Most people who buy a mid-century modern home do so because they love the design and features of this particular style of home. While mid-century homes may offer a number of different unique features and principles, a common characteristic of these homes is the low profile of the roof, which gives the home clean lines and a more sophisticated, modern look than other traditional home styles.

If your home's roof is in need of replacement, or if you're taking on a mid-century reno project to restore the home and return it to its modernist glory, you'll need be mindful of the roofing requirements and constraints specific to many of these mid-century modern homes. Here's a look at the common roof types and possible roofing solutions to consider when working on a mid-century house.

Common Roof Types for Mid-Century Style Homes

While mid-century home styles can feature a wide range of innovative design elements—including rounded roofs, cantilevered structures, and tiered home designs, among others—certain home styles were more prevalent than others. If you're working on a mid-century renovation that involves the home's roof, you might be dealing with one of the following common roof styles:

  • Flat roof. One of the most distinctive features of many mid-century modern homes is the flat, or mostly flat modern roof. While the low profile of this roof makes for attractive, clean lines on a home, these mid-century, flat-roof houses can be at a higher risk of water leaks since the roof's drainage is slower. This flat design, and the risk of leaking, will affect the recommended types of roofing for your home.
  • Low-profile. While not as clean and horizontal as a flat roof, low-profile graded roofs still offer a lower profile in line with mid-century design ideals. They also offer improved water drainage, and can enable vaulted ceilings in the home's interior.
  • A-frame. While not exclusively a mid-century home design, A-frames go the opposite direction of modern homes with a flat roof, and instead incorporate the clean lines of a steep roof grade into a modern home design that offers excellent drainage.

In addition to these options, some mid-century homes may have more conventional roofs that can be roofed using traditional roofing options.

Roofing Tips When Building a New Mid-Century Modern Home

As with any home, the materials choices you make for a mid-century home affect not only your budget, but also the durability of that roof and, in many cases, its curb appeal. Here are some tips to help you navigate these choices and arrive at the best roofing solution for you and your home:

  • Consider your home's aesthetic. If your mid-century home is built to impress, you may think an aesthetically pleasing roof is worth the investment. Wood roofing, metal, or even stone tiling can offer great curb appeal that uplifts the appearance of your entire home.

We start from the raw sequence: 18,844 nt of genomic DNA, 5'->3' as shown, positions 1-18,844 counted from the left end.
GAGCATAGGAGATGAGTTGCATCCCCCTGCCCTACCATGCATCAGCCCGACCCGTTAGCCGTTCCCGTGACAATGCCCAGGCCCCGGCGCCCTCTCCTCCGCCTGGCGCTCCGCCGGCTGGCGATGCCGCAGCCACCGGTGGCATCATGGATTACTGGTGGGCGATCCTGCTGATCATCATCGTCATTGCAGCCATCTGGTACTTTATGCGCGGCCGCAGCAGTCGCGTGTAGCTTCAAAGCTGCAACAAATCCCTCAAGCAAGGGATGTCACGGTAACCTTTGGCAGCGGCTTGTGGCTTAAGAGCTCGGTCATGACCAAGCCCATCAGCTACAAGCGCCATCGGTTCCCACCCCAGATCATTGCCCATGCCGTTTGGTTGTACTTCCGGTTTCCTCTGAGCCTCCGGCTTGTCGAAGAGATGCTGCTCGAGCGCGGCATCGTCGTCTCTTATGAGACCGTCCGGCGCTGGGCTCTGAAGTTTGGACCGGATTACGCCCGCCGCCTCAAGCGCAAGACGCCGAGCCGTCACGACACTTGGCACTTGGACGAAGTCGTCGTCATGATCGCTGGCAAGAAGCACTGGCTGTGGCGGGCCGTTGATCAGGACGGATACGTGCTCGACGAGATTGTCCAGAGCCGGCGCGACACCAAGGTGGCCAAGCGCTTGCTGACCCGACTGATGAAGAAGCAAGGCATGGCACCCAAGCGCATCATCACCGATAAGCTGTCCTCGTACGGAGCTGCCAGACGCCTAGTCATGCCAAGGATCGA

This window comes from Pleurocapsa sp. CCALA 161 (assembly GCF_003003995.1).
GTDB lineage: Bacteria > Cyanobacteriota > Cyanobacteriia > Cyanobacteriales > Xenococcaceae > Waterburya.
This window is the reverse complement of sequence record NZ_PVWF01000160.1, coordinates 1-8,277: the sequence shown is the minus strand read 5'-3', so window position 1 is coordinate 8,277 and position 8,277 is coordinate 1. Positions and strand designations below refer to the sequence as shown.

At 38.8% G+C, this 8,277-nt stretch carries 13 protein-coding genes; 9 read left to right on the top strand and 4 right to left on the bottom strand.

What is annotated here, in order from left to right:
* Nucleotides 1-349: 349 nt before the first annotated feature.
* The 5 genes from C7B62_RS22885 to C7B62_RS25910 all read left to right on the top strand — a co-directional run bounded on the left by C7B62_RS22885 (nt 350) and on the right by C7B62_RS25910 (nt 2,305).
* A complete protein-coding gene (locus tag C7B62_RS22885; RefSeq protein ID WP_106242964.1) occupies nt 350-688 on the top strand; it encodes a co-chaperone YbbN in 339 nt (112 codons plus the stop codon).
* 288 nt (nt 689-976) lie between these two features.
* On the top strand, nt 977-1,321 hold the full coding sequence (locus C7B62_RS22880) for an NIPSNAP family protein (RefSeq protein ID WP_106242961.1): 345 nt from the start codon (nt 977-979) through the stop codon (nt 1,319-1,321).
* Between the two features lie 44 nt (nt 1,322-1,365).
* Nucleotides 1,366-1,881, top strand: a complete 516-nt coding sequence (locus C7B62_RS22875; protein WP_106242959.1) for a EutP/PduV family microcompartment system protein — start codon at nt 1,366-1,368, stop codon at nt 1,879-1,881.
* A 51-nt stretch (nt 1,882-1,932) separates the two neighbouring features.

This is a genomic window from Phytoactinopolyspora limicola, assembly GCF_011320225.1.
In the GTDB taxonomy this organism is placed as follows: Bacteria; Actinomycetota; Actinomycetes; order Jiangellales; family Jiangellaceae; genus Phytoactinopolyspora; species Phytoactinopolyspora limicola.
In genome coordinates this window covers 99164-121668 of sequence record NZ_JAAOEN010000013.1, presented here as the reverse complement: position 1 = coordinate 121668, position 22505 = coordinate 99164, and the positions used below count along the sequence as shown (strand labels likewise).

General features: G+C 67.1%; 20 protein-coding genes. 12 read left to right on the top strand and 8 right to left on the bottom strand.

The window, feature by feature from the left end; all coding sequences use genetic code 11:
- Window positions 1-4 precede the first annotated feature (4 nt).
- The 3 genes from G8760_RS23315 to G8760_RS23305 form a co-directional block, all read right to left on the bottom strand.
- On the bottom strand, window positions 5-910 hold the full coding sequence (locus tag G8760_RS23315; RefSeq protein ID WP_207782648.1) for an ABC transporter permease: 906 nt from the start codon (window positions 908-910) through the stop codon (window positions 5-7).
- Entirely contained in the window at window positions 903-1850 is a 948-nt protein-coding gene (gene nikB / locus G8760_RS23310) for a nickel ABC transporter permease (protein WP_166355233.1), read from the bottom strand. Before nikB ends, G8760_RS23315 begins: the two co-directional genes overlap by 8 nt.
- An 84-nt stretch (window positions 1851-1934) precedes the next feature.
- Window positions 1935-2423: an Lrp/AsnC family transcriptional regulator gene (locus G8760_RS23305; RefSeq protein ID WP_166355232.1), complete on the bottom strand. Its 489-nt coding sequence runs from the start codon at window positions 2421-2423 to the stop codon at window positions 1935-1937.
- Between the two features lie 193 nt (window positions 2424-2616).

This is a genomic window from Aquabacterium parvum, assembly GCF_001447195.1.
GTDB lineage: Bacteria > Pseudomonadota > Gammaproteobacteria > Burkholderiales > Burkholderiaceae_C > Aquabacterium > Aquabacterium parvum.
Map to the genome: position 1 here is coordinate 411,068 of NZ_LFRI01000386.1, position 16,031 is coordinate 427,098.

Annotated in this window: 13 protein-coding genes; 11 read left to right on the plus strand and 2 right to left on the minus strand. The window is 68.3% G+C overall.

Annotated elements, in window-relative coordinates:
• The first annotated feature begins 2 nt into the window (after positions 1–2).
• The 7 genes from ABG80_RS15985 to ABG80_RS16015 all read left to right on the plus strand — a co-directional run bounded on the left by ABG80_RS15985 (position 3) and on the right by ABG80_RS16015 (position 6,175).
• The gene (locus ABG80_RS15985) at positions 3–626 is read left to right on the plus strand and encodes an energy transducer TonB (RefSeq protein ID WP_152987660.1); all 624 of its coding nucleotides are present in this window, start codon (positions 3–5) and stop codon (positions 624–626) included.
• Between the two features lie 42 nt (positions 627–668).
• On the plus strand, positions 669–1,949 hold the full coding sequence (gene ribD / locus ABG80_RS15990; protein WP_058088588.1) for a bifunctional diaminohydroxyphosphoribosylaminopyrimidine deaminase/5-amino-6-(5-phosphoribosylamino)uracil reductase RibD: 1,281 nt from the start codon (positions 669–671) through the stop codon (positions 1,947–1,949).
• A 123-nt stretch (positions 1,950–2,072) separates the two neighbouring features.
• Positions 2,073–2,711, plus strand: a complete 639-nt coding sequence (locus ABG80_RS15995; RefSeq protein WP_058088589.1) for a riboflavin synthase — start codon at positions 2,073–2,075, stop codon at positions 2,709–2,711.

• Be mindful of the life expectancy of any material you choose. Certain high-end roofing materials, such as wood shingling, can look great on your home, but may not last as long on your home. In addition, a low slope will inevitably increase the exposure of your roof to standing water, which could cause wood shingles to degrade faster.
  • Inspect your home for past signs of leaking. If you identify water damage that seems likely to have come from the roof in the past, it could indicate an increased risk of leaking due to the home's design. If possible, find out when the leaking occurred and what type of roofing materials were on the home at the time. If you can't find these answers, you should keep an eye for new signs of water damage once your new roof has been installed.

Roofing Options for Modern Homes With a Flat Roof

Because of the high risk of drainage issues and leaks, modern homes with a flat roof may benefit from special roofing materials that are particularly resistant to water and potential leaking.

PVC, for example, is popular as a roofing material on flat roofs because of its ability to offer a waterproof seal protecting the home. PVC also won't absorb standing water, and it can provide a smooth service that facilitates water drainage on a very low roof slope. Similarly, metal roofing can be effective for any roof with a slope of two inches or greater. While metal can be susceptible to leaking around the edges, and is more expensive than PVC roofing, it is also incredibly durable and should last for decades.

In some cases, a flat roof—particularly one made from concrete—may be effectively roofed with modified bitumen, which is a low-cost asphalt membrane that can provide a seal against water at a lower cost than other roofing materials. The drawback of modified bitumen is that its lifespan can be as short as 10 years, and it is prone to blistering and cracking due to exposure to the weather elements. For homeowners seeking a stylish roofing finish for their modern roof, this may also be an aesthetically unappealing option.

If you're unsure on the best approach to re-roofing your mid-century modern home, seek out the help of a trusted local roofing expert that can evaluate your home and recommend solutions based on your budget and other priorities. Given the cost of replacing your home's roof, you can protect your investment and your home by making sure your project is handled by a professional.